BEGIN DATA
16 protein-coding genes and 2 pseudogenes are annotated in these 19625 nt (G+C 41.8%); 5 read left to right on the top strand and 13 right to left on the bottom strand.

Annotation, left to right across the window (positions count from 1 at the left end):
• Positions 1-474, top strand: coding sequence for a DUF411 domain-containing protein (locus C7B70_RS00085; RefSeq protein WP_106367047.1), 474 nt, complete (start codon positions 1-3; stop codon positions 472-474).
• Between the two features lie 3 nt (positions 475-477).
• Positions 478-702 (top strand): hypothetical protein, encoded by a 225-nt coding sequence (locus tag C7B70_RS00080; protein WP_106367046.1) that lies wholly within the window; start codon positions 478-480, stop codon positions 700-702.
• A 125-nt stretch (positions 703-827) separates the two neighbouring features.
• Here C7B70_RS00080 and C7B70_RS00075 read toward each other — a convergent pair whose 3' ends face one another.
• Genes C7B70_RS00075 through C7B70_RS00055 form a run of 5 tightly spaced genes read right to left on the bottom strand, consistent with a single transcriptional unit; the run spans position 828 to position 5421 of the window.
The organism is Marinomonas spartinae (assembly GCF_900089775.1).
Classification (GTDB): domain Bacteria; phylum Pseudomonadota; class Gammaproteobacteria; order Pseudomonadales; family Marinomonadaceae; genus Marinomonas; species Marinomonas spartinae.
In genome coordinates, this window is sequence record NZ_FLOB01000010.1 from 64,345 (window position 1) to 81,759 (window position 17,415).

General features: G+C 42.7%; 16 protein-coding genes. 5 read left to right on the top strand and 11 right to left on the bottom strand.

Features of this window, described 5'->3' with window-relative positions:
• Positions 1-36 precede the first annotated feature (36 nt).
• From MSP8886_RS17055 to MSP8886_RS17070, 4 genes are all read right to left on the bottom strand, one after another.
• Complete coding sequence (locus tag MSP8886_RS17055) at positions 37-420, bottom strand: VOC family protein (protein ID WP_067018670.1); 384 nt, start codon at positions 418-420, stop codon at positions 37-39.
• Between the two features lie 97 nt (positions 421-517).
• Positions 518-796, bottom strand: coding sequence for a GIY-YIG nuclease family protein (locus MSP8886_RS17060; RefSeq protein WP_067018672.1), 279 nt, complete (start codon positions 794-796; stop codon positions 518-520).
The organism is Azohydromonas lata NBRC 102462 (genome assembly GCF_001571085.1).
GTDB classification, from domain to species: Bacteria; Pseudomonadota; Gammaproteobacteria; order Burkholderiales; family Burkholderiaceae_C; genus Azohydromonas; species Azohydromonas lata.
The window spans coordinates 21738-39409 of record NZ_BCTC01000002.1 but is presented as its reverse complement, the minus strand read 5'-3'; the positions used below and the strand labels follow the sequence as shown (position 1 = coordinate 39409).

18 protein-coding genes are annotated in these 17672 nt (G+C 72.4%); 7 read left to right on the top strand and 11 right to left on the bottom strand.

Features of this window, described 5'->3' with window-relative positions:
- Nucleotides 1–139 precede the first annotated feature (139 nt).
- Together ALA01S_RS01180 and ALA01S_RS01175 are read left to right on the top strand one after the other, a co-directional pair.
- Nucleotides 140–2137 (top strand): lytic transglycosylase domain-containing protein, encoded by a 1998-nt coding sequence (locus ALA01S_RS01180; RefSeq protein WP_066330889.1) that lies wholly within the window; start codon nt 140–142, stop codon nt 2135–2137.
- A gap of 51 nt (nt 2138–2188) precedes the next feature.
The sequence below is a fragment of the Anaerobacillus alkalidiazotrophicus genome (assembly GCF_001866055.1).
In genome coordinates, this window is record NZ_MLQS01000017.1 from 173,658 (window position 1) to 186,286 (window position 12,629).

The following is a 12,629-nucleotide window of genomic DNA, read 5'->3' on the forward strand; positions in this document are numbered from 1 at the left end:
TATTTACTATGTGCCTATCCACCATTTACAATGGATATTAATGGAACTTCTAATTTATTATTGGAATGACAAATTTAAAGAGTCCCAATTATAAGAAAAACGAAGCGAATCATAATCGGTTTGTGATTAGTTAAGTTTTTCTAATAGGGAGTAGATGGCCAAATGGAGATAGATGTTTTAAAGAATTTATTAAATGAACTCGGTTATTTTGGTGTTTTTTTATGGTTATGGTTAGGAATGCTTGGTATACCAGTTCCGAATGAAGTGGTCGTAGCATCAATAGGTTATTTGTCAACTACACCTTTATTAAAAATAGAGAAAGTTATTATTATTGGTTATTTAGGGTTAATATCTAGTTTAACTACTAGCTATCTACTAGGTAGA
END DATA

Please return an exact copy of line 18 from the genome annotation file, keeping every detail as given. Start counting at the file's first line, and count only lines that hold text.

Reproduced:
• Positions 518-796, bottom strand: coding sequence for a GIY-YIG nuclease family protein (locus MSP8886_RS17060; RefSeq protein WP_067018672.1), 279 nt, complete (start codon positions 794-796; stop codon positions 518-520).